Steven was quick on the draw back at the skis getting hig gear sorted out and zoomed down to the base of West Twin in no time.  Both Kev and Vern had already ascended West Twin so it was just Steven and I heading up.  With conditions we had the entire round trip from where we left our skis on South Twin, to back to the South Twin col took 45 minutes, quite speedy!

 

Looking over at where Steven skiied down to on the face of West Twin.

 

Me leading the way up the face of West Twin.  Photo by Steven Song.

 

Pretty steep slope, great snow for it though.

 

Looking over at the CSMS group getting ready for booting up South Twin.

 

Summit views from West Twin were still quite excellent and made the detour worthwhile.  While not as lofty as nearby North and South Twins it does give a good viewpoint for the rock spires jutting out from North Twin and that alone made for a good sight (the fact it is an 11000er helped with our motivation too).  Two Twins down, two to go!

 

Views from West Twin looking South and West.

 

Views from West Twin looking North and West.

 

Excellent zoomed in summit pano from West Twin.

 

Steven makes his way bootpacking up the lower ridge of North Twin.

 

Back at the skis it was time to part ways with Vern.  He had already ascended North Twin and Twins Tower and was looking forward to a relaxing afternoon at camp building a fabulous windwall while taking in the views while the rest of us kept on truckin'.  Given that we still had two 11000ers to bag there was no time for breaks and we set off again swiftly.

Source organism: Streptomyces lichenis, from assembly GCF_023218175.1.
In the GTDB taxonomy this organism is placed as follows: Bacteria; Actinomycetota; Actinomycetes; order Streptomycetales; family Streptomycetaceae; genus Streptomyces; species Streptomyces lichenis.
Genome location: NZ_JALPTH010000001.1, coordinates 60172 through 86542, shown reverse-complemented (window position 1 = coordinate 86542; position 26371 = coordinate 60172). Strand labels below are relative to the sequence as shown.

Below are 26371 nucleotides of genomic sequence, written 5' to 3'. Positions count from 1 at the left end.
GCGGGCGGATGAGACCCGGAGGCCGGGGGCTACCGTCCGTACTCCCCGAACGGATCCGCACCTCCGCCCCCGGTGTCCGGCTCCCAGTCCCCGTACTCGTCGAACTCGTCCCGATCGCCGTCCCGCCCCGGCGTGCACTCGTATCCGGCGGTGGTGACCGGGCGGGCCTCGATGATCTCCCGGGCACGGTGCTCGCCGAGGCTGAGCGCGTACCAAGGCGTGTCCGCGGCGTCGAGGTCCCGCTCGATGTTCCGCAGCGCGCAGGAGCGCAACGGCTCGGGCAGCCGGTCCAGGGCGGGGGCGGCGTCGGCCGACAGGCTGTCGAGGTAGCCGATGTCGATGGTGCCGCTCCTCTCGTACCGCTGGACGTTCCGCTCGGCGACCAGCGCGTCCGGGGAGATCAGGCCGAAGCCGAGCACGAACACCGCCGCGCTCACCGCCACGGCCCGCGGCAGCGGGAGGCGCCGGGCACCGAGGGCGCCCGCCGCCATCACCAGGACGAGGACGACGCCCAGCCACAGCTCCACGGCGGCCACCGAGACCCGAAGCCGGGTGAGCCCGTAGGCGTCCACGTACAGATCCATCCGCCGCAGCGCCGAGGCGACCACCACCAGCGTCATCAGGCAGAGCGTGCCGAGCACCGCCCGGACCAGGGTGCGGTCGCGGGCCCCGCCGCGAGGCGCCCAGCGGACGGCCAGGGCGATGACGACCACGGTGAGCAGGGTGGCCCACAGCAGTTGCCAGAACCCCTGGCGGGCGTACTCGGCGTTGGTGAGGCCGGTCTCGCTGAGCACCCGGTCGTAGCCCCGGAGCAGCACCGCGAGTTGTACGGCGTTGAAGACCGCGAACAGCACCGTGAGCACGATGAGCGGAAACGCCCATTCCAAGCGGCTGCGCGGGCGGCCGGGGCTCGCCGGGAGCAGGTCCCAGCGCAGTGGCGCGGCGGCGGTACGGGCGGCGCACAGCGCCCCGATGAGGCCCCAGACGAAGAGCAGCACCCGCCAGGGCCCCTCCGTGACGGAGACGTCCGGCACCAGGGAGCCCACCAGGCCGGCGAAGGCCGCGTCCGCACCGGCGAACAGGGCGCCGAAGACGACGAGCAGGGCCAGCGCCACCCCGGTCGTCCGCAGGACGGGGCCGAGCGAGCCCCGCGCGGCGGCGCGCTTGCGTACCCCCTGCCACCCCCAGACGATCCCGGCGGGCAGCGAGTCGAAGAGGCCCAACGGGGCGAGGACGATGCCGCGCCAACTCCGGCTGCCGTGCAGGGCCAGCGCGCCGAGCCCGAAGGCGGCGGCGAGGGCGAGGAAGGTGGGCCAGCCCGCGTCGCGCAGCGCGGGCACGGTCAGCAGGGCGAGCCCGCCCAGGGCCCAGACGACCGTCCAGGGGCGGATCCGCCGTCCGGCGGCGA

South Twin is a lovely peak from almost every angle.

 

Kev with South Twin in the background, in the full image you can see the CSMS group on the summit ridge.

 

Steven with the last false summit of North Twin in view.

 

Reaching the summit of North Twin was a strange experience.  If anything it was more of a place to stop and put on crampons rather than a destination in itself as looming below (which is hard to do!) the rising ridge of Twins Tower (and the descent down to the TT col from North Twin) could be the crux of the trip.  In the next hour or so we made one navigational blunder which had Steven heading down a vertical section of gnarly snice (snow-ice) which defied protection (and Kev and I wanted no part of descending) before backtracking and finding a steep powder snow band to descend instead.  There are tons of crevasses between the summit of North Twin and the TT col, and we ended up stepping through at least 5 (not counting the 'shrund).  From the col things got less hectic, just had to kick our way up very soft unsolidated snow to the summit!